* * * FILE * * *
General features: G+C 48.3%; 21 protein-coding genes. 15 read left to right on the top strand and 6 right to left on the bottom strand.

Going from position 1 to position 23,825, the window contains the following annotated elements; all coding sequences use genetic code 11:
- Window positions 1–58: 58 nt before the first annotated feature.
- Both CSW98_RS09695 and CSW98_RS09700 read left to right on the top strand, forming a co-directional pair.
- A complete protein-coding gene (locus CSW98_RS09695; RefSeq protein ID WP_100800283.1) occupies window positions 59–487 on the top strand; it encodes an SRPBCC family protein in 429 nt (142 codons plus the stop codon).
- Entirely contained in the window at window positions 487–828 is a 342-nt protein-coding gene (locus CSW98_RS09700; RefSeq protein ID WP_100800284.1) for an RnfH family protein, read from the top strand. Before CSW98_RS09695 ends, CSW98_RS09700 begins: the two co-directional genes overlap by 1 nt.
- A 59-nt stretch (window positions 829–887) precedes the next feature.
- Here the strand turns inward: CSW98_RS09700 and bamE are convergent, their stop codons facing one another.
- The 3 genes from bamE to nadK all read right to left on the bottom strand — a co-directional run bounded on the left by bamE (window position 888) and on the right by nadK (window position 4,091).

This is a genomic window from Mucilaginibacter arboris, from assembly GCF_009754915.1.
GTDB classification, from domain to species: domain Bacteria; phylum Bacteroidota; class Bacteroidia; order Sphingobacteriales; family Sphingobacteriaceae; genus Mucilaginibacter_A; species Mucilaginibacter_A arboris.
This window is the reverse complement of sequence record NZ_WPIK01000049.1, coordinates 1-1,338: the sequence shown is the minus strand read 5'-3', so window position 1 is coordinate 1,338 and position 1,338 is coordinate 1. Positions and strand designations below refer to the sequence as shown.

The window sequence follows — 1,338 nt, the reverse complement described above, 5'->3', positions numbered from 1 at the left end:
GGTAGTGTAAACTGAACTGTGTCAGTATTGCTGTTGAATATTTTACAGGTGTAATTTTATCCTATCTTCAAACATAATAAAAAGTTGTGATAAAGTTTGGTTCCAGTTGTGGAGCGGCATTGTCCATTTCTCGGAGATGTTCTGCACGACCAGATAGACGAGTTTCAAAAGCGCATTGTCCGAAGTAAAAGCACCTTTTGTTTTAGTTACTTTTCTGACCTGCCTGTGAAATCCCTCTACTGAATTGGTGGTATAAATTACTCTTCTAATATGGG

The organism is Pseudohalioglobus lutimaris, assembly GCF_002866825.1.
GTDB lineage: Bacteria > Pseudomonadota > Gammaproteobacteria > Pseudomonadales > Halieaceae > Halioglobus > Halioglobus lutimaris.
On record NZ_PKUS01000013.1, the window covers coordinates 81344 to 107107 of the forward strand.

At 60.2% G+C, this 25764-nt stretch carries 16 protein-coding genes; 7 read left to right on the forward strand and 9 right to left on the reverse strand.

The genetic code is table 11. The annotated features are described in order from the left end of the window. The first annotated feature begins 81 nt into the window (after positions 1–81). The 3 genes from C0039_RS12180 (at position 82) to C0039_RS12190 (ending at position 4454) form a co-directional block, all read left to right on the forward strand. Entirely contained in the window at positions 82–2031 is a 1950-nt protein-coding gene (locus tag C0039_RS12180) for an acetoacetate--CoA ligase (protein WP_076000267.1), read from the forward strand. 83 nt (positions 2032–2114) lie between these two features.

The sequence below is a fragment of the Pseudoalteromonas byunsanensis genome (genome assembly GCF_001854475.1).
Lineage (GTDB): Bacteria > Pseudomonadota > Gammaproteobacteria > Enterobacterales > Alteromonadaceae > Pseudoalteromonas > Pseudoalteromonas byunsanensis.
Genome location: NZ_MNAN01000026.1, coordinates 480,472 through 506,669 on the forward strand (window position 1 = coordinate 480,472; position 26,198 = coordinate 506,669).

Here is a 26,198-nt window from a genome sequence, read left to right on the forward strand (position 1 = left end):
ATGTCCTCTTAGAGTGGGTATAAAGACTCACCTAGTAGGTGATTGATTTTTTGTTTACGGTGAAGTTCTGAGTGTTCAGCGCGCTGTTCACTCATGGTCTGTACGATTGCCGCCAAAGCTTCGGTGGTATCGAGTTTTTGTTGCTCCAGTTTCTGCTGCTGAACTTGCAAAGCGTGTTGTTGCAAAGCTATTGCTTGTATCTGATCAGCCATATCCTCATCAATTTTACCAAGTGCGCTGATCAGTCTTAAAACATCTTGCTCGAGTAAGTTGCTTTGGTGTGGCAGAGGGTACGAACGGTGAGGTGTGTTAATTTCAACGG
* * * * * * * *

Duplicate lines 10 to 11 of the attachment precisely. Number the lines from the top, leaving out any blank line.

This is a genomic window from Mucilaginibacter arboris, from assembly GCF_009754915.1.
GTDB classification, from domain to species: domain Bacteria; phylum Bacteroidota; class Bacteroidia; order Sphingobacteriales; family Sphingobacteriaceae; genus Mucilaginibacter_A; species Mucilaginibacter_A arboris.